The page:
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Cerebral hemorrhage due to amyloid angiopathy that was difficult to differentiate from breast cancer metastasis: a case report

Authors
  • Uomori, Toshitaka1
  • Horimoto, Yoshiya1, 1
  • Takanashi, Masashi1
  • Shikanai, Ayana1
  • Nakai, Katsuya1
  • Arakawa, Astushi1
  • Saito, Mitsue1
  • 1 Juntendo University School of Medicine, 2-1-1 Hongo, Bunkyo-ku, Tokyo, 113-0033, Japan , Tokyo (Japan)
Type
Published Article
Journal
Surgical Case Reports
Publisher
Springer Berlin Heidelberg
Publication Date
Jun 27, 2021
Volume
7
Issue
1
Identifiers
DOI: 10.1186/s40792-021-01225-4
Source
Springer Nature
Keywords
Disciplines
  • Case Report
License
Green

Abstract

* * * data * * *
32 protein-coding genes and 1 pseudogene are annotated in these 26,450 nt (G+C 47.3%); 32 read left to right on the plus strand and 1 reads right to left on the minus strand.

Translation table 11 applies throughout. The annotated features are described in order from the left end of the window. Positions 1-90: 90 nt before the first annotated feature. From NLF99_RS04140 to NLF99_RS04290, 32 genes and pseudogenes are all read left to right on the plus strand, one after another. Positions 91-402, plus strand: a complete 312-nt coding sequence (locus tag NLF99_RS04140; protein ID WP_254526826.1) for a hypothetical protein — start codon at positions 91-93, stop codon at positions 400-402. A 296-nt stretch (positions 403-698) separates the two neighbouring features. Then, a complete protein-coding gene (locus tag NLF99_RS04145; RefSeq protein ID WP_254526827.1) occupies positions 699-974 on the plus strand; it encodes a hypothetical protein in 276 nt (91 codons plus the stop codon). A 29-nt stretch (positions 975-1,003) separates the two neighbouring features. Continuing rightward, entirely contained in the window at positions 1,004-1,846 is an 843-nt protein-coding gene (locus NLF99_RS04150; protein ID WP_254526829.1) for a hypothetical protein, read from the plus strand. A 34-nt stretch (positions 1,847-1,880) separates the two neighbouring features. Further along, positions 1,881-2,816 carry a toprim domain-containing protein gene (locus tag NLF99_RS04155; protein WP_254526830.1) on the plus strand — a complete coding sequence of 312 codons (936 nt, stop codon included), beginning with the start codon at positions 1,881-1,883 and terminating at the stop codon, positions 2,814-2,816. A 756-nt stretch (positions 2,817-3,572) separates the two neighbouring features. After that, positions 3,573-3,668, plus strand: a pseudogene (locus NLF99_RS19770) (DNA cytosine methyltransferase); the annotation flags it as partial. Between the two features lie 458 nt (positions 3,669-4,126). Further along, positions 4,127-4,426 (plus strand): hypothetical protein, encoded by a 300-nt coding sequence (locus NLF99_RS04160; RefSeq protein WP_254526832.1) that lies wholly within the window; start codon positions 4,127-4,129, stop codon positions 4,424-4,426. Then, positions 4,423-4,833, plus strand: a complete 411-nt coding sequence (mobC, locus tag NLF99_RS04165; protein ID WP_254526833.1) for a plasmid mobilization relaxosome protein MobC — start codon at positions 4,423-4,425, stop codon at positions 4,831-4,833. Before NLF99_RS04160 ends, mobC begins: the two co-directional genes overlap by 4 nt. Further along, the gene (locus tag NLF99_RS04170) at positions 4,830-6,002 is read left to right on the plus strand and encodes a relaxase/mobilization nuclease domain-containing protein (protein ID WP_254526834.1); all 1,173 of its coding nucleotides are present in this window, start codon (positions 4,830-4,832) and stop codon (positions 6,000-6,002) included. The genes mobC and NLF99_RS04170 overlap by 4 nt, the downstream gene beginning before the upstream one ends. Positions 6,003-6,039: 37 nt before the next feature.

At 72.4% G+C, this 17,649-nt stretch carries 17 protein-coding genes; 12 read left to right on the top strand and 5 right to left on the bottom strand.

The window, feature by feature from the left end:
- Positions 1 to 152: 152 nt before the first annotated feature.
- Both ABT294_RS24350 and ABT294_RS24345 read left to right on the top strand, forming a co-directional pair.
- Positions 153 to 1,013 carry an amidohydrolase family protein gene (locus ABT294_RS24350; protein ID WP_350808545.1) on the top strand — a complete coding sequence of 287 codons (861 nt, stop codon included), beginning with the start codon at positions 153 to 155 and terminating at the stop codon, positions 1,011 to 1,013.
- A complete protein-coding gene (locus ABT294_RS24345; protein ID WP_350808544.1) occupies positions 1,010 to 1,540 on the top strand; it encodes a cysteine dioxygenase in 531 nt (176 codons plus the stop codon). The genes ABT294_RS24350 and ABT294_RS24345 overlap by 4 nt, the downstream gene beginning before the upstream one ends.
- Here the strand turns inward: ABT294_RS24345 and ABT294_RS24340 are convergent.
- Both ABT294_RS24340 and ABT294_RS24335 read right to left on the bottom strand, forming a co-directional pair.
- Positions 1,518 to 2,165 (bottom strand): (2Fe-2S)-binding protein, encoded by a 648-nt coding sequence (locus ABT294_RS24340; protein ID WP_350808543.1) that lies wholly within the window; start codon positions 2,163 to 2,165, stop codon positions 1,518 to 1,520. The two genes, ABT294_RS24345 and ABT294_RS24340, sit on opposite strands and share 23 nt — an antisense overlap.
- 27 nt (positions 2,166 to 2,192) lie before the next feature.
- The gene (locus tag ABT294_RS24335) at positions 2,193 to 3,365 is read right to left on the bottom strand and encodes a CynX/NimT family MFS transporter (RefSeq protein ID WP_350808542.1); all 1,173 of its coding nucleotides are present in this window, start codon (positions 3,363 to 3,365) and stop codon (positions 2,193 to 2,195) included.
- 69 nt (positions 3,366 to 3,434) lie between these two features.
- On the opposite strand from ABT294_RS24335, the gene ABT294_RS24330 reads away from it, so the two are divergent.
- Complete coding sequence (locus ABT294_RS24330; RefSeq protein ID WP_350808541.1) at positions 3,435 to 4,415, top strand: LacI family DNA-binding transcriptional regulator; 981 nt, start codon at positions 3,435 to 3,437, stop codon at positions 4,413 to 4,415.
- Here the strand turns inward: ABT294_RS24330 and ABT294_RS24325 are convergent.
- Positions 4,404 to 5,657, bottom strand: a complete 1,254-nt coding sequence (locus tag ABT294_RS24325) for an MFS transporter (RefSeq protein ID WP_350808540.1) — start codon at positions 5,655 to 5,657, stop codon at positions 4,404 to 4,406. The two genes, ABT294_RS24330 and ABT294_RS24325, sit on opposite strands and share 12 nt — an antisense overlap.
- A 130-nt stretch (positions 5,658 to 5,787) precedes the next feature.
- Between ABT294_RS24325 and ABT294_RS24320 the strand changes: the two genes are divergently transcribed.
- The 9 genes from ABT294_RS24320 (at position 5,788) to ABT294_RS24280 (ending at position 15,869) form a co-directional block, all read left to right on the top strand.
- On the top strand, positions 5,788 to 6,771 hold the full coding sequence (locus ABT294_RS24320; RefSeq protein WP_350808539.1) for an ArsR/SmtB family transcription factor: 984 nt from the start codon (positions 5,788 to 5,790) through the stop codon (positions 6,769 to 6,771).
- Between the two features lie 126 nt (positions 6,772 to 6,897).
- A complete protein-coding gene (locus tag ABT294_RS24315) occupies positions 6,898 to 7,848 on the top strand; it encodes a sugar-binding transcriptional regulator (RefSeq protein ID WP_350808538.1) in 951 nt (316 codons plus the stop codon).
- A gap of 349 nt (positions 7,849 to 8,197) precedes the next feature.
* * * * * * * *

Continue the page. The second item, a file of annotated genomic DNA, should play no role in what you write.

BackgroundBreast cancer patients are known to develop brain metastasis at a relatively high frequency. However, imaging findings of brain metastases vary, and it is sometimes very difficult to distinguish these from other tumorous lesions and non-neoplastic lesions, such as cerebral hemorrhage. Meanwhile, there are various causes of cerebral hemorrhage; a major one is cerebral amyloid angiopathy (CAA). With the advancement of imaging technology, CAA-related cerebral hemorrhage can be more precisely diagnosed with magnetic resonance imaging (MRI), but definitive diagnosis of CAA can only be made based on pathological assessment. Herein, we report a case of consciousness disorder appearing during adjuvant therapy for breast cancer. We initially considered that the patient’s cerebral hemorrhage was due to a metastatic tumor, but based on excisional biopsy, she was diagnosed with CAA.Case presentationA 73-year-old Japanese woman underwent curative surgery for left breast cancer. Her disease was hormone receptor-positive and human epidermal growth factor receptor 2 (HER2)-positive invasive ductal carcinoma (pStage IIB). While receiving adjuvant treatment, she developed disorientation, and emergent imaging revealed multiple cerebral hemorrhages. There was no apparent enhancement in the cerebral parenchyma on MRI, and differential diagnosis included hemorrhage due to a metastatic tumor, intravascular large B-cell lymphoma, CAA and thrombotic intracranial bleeding. After hospitalization, the bleeding lesion enlarged, resulting in cerebral hernia, and she needed emergency drainage surgery. The tissue surrounding the hemorrhage was pathologically assessed, and she was diagnosed with CAA. Although we initially suspected the lesion to be a metastatic tumor from breast cancer, there were no tumorous cells.ConclusionAtypical MRI findings made diagnosis difficult in this case, but it should be considered for differential diagnosis when multiple cerebral hemorrhages in elderly patients are observed, especially in cases with symptoms such as transient multifocal neurological deficits and dementia.

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